In this photo taken on Monday, April 29, 2019, Mart Helme, head of the Estonian Conservative People's Party, or EKRE, gestures while speaking during the presentation of the new government in Tallinn, Estonia. Mart Helme and his son, Finance Minister Martin Helme, were caught Monday by photographers at the ceremony making fingers gestures with their thumb and index finger to resemble a white supremacy sign. Mart Helme hasn't commented the gestures. (Liis Treimann/Aripaev via AP)

Estonia minister calls president 'emotionally heated woman'

May 02, 2019 - 11:06 am

HELSINKI (AP) — Estonia's interior minister accused the Baltic country's news media Thursday of applying a double standard in their reporting on a government appointee who resigned after domestic violence allegations emerged in news reports.

Interior Minister Mart Helme, head of the nationalist Estonian Conservative People's Party, said news outlets took a different approach to reporting on the Cabinet appointee from his party than to earlier domestic violence cases involving a theater director and other prominent Estonians.

The EKRE member, Marti Kuusik, was sworn in as technology and foreign trade minister Monday along with the rest of Prime Minister Juri Ratas' new three-party Cabinet.

Kuusik stepped down the next day after police opened a probe based on what he called "slander" and "a terrifying media attack" against him.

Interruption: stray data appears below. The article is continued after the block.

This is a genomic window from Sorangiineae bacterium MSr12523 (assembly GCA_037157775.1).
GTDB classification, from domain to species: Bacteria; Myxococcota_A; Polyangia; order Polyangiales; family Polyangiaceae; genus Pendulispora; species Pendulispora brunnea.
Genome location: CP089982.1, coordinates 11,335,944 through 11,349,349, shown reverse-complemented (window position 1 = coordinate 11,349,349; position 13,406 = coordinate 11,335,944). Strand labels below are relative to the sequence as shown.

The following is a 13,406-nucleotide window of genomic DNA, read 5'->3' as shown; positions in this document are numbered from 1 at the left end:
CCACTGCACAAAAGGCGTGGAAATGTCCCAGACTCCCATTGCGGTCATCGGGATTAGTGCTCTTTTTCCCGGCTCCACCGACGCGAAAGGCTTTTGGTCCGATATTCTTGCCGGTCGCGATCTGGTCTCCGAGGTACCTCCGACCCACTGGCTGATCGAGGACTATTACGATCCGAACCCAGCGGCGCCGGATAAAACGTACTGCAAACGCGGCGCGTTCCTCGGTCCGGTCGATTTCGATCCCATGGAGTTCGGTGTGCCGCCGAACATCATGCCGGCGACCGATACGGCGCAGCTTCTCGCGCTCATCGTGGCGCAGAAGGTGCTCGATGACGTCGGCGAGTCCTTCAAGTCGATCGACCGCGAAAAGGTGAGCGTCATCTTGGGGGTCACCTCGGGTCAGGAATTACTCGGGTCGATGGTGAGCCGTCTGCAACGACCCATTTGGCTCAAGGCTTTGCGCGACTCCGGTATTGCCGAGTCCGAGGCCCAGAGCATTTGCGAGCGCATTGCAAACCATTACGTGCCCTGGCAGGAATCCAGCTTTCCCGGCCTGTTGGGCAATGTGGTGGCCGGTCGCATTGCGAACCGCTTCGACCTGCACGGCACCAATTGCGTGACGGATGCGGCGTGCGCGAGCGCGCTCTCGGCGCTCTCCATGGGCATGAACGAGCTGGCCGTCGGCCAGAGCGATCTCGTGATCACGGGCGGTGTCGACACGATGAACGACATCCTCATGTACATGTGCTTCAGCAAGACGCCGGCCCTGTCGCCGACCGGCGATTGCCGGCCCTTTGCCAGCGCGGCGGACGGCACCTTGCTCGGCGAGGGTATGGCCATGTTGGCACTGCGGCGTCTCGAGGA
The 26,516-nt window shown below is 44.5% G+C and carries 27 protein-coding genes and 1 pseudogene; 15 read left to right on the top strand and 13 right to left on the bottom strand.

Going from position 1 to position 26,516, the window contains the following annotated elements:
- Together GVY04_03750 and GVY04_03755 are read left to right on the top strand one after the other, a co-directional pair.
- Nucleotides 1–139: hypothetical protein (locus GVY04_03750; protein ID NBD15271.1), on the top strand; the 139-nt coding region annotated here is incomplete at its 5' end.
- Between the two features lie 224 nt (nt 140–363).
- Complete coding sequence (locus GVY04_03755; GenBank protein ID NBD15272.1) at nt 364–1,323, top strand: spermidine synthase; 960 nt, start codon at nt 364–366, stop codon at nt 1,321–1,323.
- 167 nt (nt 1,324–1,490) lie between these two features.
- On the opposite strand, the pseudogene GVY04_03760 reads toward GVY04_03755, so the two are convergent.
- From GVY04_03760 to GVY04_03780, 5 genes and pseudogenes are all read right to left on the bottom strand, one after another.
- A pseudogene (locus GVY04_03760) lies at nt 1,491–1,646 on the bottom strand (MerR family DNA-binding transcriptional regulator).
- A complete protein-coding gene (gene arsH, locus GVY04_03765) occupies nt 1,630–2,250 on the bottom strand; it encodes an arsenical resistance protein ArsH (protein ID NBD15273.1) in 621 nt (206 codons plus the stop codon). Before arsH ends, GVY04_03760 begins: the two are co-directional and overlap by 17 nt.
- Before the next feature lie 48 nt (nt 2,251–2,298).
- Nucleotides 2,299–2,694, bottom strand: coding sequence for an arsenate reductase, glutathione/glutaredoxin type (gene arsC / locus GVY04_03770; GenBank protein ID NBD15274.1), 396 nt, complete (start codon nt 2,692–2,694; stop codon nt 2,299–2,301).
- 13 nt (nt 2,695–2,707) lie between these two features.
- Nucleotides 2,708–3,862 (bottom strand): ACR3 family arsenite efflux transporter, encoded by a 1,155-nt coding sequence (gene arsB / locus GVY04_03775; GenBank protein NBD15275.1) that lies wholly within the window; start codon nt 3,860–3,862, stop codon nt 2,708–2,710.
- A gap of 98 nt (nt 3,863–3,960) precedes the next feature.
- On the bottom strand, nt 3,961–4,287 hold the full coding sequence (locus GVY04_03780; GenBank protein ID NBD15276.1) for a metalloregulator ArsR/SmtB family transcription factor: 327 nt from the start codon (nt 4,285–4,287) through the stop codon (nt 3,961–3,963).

In a sexist remark directed at Estonia's president Thursday, Helme criticized President Kersti Kaljulaid for leaving the swearing-in ceremony when Kuusik took the oath of office, telling reporters "an emotionally heated woman can afford to do that."

Kaljulaid returned to her seat when it was the next minister's turn. She attended the Cabinet ceremony wearing a sweater printed with "Sona on vaba," which is Estonian for "Speech is free."

The Estonian Conservative People's Party, led by Helme and his son, new Finance Minister Martin Helme, previously accused the news media of biased reporting on party affairs.

EKRE's strong rhetoric has divided Estonia since the party first entered parliament in 2015. The party has advocated abolishing legal recognition for same-sex civil unions, demanded changes to the country's abortion law and fiercely opposed European Union quotas for taking in asylum-seekers.

It emerged from the election with 17.8% of votes, becoming Estonia's third-largest party.

The party's role in governing Estonia was enhanced further Thursday when Mart Helme was appointed first deputy prime minister, which means he would lead the Cabinet during the prime minister's absence. A party member also is the current parliament speaker.


Jan M. Olsen in Copenhagen, Denmark, contributed to this report.

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